Always Cockroaches

That someday I will
give my body to the earth
to the myriad creatures,
that my particles will become
earth and sap and air.
It seems apt.
I can delight in solitude,
knowing I am not alone.
I can delight in the knowledge
of the teeming biome in my gut
or even that there are, apparently,
tiny creatures that live in my skin.
They come out at night
and feed on my face.

Well, I am a biosphere.
I am an ecosystem.
I am diversity and interconnectedness,
a habitat.
I am a homo sapien,
a small upright animal standing
on an earth in crisis,
a tiny creature feeding on its face.

What will the earth do
with this weird domineering creature
that seems hell-bent on destruction?
She will allow it of course,
knowing it will purge itself.
And will humans destroy every last thing?
Hardly. There’s always cockroaches
and whatever it is
that lives on their faces.

 

I’m working towards an exhibition next year, here in Lobethal at our new and vibrant arts and heritage hub, FabriK. The Exhibition is the third iteration of a travelling show called Solastalgia. Wikipedia describes Solistalgia as ‘a neologism that describes a form of mental or existential distress caused by environmental change.’ I was invited in my capacity of poet and I nearly declined because I am worried about the psyches of people (including myself) when there is so much emphasis on doom and such a feeling of hopelessness.

Anyhow the woman whose brainchild this is, Jo Wilmot, and Evette Sunset who is assisting and participating, have named this iteration, Solistalgia – an antidote – Tall Trees and Under Stories, and assure me that it is about hope. So I have been working away, including preparing a manuscript of poems and illustrating it. (I’ll share more of that later) but here am I in this poem being hopeful! Hmmm…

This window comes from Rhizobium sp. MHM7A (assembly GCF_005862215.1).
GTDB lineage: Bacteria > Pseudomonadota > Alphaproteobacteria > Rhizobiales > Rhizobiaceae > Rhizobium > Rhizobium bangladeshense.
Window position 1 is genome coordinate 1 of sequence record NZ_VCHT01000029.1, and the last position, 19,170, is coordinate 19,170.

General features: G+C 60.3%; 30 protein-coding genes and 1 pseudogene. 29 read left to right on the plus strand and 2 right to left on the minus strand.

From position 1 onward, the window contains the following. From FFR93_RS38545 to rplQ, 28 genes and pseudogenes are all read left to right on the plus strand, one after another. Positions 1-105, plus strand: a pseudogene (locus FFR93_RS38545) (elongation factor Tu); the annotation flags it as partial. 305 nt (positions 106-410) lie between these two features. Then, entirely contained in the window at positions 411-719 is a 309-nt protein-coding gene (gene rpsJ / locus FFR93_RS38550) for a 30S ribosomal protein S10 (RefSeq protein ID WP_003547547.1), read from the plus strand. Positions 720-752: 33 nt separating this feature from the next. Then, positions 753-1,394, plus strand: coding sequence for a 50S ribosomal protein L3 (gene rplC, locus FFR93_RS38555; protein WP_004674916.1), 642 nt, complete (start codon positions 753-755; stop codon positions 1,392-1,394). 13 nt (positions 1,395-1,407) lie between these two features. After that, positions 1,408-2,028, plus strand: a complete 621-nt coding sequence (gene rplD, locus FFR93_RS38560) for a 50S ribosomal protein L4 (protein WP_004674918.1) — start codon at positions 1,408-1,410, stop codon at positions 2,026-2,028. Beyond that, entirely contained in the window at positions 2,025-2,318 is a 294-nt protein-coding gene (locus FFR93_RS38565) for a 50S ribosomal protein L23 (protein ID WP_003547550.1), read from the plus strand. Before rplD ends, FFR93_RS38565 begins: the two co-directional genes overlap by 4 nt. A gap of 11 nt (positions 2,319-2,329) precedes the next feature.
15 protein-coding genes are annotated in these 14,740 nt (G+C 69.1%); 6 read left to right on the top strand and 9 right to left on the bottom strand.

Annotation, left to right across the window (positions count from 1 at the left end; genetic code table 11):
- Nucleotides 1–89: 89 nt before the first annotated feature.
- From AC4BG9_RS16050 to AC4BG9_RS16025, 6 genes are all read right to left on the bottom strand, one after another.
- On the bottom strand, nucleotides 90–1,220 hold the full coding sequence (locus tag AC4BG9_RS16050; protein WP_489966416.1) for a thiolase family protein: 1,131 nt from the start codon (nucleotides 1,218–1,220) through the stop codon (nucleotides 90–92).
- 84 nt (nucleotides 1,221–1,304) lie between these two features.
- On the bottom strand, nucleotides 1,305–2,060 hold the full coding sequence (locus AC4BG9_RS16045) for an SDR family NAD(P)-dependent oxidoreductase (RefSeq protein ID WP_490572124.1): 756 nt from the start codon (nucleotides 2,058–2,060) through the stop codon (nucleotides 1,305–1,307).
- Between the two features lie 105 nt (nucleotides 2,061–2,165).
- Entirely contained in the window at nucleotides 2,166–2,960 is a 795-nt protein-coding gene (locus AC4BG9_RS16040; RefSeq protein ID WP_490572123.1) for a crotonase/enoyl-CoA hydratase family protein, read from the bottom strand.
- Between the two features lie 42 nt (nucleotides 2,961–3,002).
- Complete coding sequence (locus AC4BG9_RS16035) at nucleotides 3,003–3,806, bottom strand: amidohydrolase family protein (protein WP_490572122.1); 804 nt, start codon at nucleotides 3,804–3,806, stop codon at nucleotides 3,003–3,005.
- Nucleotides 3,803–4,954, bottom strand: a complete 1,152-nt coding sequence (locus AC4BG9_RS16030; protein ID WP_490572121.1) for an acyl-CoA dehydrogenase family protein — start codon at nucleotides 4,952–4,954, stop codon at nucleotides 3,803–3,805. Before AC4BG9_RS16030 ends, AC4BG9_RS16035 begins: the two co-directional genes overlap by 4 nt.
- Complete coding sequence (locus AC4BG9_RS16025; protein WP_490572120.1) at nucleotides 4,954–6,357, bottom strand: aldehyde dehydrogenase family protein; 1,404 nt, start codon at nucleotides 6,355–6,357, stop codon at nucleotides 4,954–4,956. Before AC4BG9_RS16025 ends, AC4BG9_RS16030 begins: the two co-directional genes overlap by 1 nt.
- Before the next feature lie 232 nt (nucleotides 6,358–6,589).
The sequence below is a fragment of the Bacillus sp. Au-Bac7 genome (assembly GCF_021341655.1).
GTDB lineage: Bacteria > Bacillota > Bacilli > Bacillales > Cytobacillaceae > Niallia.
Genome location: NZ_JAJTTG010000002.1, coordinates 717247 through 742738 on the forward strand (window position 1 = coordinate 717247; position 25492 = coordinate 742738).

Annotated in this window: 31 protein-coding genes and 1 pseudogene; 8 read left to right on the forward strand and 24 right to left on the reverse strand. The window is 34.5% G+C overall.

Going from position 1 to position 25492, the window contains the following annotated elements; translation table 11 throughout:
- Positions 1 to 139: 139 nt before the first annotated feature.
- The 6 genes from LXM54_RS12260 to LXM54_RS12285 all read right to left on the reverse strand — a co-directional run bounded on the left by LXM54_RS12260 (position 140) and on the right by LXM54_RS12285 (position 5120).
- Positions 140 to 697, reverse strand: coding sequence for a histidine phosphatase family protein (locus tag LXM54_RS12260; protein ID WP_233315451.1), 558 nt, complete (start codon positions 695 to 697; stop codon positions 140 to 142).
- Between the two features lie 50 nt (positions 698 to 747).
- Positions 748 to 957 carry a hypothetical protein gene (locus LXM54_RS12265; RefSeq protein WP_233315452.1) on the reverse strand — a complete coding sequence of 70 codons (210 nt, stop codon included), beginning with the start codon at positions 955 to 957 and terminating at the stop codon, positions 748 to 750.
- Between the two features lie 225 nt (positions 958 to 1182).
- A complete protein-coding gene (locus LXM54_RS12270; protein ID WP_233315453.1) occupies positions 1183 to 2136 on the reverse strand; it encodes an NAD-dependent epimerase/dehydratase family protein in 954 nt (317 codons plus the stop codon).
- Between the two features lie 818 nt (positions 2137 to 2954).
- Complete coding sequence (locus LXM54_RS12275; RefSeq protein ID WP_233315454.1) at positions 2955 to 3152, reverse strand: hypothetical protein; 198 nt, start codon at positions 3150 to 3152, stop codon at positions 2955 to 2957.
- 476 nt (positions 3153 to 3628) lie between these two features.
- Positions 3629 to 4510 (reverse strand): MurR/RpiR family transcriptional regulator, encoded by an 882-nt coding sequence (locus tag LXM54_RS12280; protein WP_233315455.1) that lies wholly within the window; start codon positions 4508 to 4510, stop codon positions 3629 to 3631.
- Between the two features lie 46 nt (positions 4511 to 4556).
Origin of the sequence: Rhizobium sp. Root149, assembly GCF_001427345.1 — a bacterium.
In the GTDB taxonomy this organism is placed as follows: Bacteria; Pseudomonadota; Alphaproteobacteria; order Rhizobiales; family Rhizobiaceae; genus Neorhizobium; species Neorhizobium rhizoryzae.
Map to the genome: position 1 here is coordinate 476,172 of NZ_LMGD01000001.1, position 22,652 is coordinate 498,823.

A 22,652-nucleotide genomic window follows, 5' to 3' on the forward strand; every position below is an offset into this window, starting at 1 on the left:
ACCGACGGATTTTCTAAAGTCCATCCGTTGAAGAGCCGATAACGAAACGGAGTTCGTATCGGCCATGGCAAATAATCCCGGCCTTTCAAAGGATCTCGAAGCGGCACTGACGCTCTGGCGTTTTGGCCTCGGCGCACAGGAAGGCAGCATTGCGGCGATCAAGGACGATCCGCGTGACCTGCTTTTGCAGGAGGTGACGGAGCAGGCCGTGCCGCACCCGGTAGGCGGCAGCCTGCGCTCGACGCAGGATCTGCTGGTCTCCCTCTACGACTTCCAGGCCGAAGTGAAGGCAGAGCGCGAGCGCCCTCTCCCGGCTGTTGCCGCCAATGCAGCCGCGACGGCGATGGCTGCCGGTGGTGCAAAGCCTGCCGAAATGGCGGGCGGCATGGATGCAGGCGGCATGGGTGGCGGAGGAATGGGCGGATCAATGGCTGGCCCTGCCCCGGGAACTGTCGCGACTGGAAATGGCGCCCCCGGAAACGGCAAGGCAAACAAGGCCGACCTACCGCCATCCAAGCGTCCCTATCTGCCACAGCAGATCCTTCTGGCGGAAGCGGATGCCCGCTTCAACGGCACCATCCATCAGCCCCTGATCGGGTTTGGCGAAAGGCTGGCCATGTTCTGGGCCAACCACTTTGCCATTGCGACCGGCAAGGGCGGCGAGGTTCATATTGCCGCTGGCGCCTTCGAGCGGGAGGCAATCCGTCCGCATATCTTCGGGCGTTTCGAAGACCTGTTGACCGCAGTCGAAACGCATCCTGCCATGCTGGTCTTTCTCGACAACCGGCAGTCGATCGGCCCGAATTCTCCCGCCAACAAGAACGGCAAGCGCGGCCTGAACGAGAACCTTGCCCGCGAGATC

Probably it won’t make the cut.

The words in the image are from a poem by Charles Simic.

Longing

This was a few years ago now. He’s probably forgotten what ‘me-me’ is by now. I wonder if there is a deep longing, the source of which he’s forgotten.

I’ve got one of those unexplained longings. It’s strongest after sun down. I doubt it has anything to do with my mother, but who knows? What I want, what we all want, is a deep abiding connection. To each other. To the world. Maybe the last time we felt a connection like that was at our mother’s breast.

Barbie and the male gaze

Some of the words:

wow you’re beautiful; hi Sexy Legs; nice breasts; hey, wriggle that arse; where’d you get those shoes; pretty beautiful, stacked; great arse, blond bombshell, wanna root?; eyeliner, eyeshadow, nail polish, lipstick, foundation; wow! wow! wow! …; cock sucking lips; pretty, pretty, pretty, … ; such a sexy smile; you’re much better looking than your sister; beautiful boobs

Poor Barbie. And through it all, smiling like a maniac.

how poems magic themselves onto the paper

I was asked about how I go about writing a poem. I gave some glib answer about bum-on-chair. But it is an interesting question. I think one stalks a poem, feels the first stirrings as interest in a subject, seeks related content, researches, sits with it. All done with no real eye on the prize. I often don’t even know that I am stalking a poem.

Then one day, one sits down and the pen almost goes off on its own. Some of the things one researched come onto the paper with other, seemingly unrelated things and create juxtapositions and take on some strange logic. Odd words appear that one doesn’t realise one knows. (I often get Latin phrases, despite never having learned Latin.) The result is usually a big mess but the raw materials of the poem are there on the paper, and what remains is to give them form, discard dross, pull more from the ether where needed, shift a word here, a phrase there, leave it some time, come back, do more fine surgery, repeat until finished.

Definition of finished: doesn’t make you squirm.